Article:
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Title: Characterization of novel and uncharacterized p53 SNPs in the chinese population - Intron 2 SNP co-segregates with the common codon 72 polymorphism
Authors: Phang, B.H.
Chua, H.W.
Li, H.
Linn, Y.C.
Sabapathy, K. 
Issue Date: 2011
Citation: Phang, B.H., Chua, H.W., Li, H., Linn, Y.C., Sabapathy, K. (2011). Characterization of novel and uncharacterized p53 SNPs in the chinese population - Intron 2 SNP co-segregates with the common codon 72 polymorphism. PLoS ONE 6 (1) : -. ScholarBank@NUS Repository.
Abstract: Multiple single nucleotide polymorphisms (SNPs) have been identified in the tumor suppressor gene p53, though the relevance of many of them is unclear. Some of them are also differentially distributed in various ethnic populations, suggesting selective functionality. We have therefore sequenced all exons and flanking regions of p53 from he Singaporean Chinese population and report here the characterization of some novel and uncharacterized SNPs - four in intron 1 (nucleotide positions 8759/10361/10506/11130), three in intron 3 (11968/11969/11974) and two in the 39UTR (19168/ 19514). Allelic frequencies were determined for all these and some known SNPs, and were compared in a limited scale to leukemia and lung cancer patient samples. Intron 2 (11827) and 7 (14181/14201) SNPs were found to have a high minor allele frequency of between 26-47%, in contrast to the lower frequencies found in the US population, but similar in trend to the codon 72 polymorphism (SNP12139) that shows a distribution pattern correlative with latitude. Several of the SNPs were linked, such as those in introns 1, 3 and 7. Most interestingly, we noticed the co-segregation of the intron 2 and the codon 72 SNPs, the latter which has been shown to be expressed in an allele-specific manner, suggesting possible regulatory crosstalk. Association analysis indicated that the T/G alleles in both the co-segregating intron 7 SNPs and a 4tagSNP haplotype was strongly associated increased susceptibility to lung cancer in non-smoker females [OR: 1.97 (1.32, 3.394)]. These data together demonstrate high SNP diversity in p53 gene between different populations, highlighting ethnicity-based differences, and their association with cancer risk. © 2011 Phang et al.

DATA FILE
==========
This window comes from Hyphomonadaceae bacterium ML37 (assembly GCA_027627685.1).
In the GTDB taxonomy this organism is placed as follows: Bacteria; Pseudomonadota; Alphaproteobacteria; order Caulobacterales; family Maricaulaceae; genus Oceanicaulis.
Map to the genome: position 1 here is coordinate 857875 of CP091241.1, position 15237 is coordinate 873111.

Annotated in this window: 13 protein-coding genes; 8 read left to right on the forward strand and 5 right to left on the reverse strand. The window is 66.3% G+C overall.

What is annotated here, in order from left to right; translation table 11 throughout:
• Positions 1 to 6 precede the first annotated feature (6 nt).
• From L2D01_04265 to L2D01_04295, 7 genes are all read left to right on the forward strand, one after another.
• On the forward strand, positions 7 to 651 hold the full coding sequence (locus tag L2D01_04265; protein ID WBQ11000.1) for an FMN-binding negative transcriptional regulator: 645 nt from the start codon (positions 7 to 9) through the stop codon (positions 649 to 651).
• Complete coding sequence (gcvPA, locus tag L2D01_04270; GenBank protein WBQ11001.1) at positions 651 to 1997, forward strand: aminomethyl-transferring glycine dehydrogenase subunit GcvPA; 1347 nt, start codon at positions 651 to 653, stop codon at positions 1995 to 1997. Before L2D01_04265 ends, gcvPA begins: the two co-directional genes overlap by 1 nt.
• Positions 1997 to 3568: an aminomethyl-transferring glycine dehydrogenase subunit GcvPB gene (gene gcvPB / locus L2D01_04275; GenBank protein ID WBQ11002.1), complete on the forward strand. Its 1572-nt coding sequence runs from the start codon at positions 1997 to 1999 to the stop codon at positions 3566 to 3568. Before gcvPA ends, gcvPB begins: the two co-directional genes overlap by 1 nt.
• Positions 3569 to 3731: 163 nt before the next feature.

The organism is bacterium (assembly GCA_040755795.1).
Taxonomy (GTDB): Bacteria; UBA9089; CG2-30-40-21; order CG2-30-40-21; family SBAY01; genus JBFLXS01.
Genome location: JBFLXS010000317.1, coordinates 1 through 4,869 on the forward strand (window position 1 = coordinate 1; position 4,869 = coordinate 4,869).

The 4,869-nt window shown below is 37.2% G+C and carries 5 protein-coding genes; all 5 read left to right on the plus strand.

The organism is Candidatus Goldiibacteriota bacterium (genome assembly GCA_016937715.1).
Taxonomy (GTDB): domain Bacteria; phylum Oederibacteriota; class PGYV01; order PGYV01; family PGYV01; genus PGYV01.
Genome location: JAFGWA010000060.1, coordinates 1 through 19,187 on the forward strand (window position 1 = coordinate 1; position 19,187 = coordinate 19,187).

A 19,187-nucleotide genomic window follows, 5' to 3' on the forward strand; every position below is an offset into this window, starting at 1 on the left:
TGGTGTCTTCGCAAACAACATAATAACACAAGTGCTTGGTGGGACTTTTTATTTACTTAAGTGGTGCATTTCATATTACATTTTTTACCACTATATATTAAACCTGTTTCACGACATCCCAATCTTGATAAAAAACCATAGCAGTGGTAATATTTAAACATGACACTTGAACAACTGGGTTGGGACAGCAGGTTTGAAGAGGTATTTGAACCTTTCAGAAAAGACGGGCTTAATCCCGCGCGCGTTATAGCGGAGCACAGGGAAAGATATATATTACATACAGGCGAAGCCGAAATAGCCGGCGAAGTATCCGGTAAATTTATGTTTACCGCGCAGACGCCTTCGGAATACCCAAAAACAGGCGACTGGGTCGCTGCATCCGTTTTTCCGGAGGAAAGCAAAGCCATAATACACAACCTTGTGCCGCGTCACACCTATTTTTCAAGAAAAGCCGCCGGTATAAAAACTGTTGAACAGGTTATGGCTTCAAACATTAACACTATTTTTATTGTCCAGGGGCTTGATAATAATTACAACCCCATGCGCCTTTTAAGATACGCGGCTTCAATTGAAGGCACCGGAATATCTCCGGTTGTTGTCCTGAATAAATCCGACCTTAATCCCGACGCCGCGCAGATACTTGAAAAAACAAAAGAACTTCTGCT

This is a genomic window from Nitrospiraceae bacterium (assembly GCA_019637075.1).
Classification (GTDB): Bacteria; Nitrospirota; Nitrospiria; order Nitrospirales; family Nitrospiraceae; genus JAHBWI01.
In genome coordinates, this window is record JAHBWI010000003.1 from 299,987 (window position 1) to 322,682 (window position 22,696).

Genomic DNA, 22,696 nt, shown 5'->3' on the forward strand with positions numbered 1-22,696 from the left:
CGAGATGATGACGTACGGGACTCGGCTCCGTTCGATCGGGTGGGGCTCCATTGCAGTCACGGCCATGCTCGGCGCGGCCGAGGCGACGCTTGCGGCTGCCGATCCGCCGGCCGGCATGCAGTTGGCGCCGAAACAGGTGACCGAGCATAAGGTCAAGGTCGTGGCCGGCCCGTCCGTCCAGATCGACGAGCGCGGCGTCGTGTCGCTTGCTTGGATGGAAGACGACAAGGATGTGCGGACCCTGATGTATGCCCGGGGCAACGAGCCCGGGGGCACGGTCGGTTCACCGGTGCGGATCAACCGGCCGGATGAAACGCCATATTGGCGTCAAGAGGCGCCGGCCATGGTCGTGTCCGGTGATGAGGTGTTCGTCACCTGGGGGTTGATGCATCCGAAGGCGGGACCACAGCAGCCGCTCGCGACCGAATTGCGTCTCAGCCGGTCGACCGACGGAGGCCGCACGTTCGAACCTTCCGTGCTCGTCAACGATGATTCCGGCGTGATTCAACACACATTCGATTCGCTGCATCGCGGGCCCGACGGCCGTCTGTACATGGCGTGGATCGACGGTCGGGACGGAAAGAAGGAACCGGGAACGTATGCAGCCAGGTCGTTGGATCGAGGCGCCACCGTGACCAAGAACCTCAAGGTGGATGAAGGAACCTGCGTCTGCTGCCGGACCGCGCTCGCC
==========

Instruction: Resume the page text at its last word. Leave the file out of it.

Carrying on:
Source Title: PLoS ONE
ISSN: 19326203
DOI: 10.1371/journal.pone.0015320
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